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Raphael's Portrait of a Lady with a Unicorn

Raphael (1483–1520), Portrait of a Lady with a Unicorn, ca. 1505–1506. Oil on canvas, transferred from panel, 26 5/8 x 20 15/16 in. (67.7 x 53.2 cm). Galleria Borghese, Rome, inv 371

Sublime Beauty: Raphael's "Portrait of a Lady with a Unicorn"

January 9, 2016April 11, 2016
Gallery 1

This focused exhibition features one of Raphael’s most beguiling and enigmatic paintings. The masterpiece, presented in the United States for the first time, is lent by the Galleria Borghese in Rome, where it was first recorded in the collection in 1682.

Portrait of a Lady with a Unicorn (ca. 1505–1506) features an unidentified blond-haired sitter and epitomizes the beauty of Raphael’s female portraits during his Florentine period. The exhibition explores the possible identity of this subject, as well as the painting’s distinct iconography, including the unicorn she holds in her lap. Scholars believe that the painting was commissioned to celebrate a wedding, and the unicorn, a conventional symbol of chastity, may offer clues to her familial lineage.

The exhibition further highlights the stylistic relationships between this masterpiece and Leonardo da Vinci’s Mona Lisa. Leonardo’s canonical work, painted in Florence in the early years of the 16th century, had a great impact on the younger Raphael, who also practiced in the city during this period. Raphael’s sophisticated adaptation of Leonardo’s innovations in portrait compositions resulted in Portrait of a Lady with a Unicorn, a painting that hints at the Mona Lisa with its half-length format, its sitter with hands folded in her lap, and its setting before a distant landscape. Visitors are able to explore Raphael’s painting in detail and get a glimpse into its intriguing history.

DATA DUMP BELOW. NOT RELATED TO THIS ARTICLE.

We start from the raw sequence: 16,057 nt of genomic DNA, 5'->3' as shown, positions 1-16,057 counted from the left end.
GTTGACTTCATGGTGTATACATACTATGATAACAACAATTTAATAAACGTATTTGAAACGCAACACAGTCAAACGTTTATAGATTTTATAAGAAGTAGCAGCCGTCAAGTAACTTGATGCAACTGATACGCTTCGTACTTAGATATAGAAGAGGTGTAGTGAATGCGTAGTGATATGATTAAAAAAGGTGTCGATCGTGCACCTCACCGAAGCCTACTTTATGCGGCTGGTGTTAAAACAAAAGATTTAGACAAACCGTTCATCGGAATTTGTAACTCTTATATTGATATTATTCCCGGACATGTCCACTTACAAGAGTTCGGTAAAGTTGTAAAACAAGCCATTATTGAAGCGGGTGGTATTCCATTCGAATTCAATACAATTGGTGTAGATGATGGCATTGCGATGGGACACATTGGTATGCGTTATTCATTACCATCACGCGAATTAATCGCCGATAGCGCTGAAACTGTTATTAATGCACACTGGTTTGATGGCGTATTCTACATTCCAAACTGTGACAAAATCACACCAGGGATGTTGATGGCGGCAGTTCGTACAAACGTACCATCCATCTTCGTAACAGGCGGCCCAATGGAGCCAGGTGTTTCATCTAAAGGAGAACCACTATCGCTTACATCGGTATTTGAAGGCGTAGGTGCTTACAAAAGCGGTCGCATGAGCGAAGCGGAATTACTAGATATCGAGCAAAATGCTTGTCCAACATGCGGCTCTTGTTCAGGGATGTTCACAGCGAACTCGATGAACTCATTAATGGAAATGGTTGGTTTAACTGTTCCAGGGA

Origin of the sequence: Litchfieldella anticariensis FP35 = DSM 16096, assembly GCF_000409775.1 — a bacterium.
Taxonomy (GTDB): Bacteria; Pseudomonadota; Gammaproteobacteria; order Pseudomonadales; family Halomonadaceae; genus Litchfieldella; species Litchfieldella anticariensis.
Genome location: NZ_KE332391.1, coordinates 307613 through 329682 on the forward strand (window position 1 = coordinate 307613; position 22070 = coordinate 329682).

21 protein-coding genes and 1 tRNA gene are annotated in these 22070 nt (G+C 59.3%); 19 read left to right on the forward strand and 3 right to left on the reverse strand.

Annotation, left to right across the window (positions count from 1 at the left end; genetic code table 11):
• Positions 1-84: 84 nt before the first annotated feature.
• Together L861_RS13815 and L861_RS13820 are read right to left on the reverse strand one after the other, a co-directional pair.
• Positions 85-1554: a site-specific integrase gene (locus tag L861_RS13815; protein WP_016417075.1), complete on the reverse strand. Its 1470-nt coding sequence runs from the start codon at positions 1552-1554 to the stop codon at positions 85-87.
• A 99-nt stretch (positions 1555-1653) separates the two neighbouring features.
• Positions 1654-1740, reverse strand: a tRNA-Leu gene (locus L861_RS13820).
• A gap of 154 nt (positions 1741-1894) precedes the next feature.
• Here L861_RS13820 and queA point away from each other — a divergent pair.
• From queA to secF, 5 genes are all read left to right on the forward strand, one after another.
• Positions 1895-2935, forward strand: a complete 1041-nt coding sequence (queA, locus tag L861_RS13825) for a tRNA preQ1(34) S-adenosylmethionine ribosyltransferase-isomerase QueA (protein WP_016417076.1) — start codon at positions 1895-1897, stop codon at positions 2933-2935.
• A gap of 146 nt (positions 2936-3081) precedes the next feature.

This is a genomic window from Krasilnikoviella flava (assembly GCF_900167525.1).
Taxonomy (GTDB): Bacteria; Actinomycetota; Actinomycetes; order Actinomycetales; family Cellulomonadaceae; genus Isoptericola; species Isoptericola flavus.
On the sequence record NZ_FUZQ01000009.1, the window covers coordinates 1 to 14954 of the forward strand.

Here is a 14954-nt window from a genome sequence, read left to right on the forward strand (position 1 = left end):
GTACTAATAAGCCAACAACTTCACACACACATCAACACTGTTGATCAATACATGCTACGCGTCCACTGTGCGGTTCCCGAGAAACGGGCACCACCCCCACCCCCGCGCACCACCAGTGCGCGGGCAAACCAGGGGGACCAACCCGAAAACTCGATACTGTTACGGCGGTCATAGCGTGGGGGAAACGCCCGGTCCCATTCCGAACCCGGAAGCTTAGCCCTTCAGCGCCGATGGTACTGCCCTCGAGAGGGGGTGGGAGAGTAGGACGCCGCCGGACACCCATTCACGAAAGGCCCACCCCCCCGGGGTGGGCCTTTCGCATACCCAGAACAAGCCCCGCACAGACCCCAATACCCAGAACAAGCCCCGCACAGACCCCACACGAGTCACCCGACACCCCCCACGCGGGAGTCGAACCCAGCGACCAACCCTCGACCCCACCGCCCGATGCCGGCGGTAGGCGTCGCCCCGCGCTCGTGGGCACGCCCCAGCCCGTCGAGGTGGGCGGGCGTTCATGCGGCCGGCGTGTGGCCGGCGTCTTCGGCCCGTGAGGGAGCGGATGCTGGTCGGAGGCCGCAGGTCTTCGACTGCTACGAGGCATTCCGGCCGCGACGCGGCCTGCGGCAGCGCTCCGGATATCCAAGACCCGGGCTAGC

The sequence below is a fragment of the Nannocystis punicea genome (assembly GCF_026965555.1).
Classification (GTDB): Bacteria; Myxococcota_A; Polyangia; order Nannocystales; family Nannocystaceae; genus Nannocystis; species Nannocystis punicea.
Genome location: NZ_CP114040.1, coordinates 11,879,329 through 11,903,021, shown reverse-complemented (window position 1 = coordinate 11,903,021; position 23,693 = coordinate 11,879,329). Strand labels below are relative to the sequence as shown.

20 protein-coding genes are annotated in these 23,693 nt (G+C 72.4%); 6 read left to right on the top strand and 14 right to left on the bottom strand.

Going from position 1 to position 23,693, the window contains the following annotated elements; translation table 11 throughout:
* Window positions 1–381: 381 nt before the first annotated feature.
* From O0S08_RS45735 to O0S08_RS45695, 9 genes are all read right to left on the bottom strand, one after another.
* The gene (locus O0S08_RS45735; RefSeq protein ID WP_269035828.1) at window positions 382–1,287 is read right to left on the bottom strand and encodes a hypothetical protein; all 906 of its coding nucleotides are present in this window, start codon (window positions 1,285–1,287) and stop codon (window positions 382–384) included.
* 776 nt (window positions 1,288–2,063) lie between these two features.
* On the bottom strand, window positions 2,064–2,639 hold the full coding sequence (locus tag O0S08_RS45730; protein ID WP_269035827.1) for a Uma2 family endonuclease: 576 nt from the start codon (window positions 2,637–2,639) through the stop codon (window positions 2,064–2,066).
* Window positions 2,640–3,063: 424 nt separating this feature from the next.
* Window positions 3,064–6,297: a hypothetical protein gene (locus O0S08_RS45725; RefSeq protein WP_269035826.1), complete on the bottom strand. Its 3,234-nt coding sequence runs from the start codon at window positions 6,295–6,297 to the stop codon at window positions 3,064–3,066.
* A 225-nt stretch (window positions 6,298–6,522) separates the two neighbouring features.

About the Artist

Painter, draftsman and architect Raphael (1483–1520) was one of the most famous artists working in Italy during the period from 1500 to 1520, often identified as the High Renaissance. His paintings are noteworthy for their great beauty and harmony, epitomizing the Renaissance virtues of balance and ideal form. His later production exhibits an interest in expressing movement and emotion through narratives. He is best known for religious subjects, portraits, and historical scenes.

This exhibition is organized by the Fine Arts Museums of San Francisco and the Cincinnati Art Museum in collaboration with the Foundation for Italian Art and Culture and the Galleria Borghese. The Legion of Honor presentation is made possible by a lead sponsorship from the Frances K. and Charles D. Field Foundation, in memory of Mr. and Mrs. Charles D. Field, with additional major funding from The Christian Humann Foundation.

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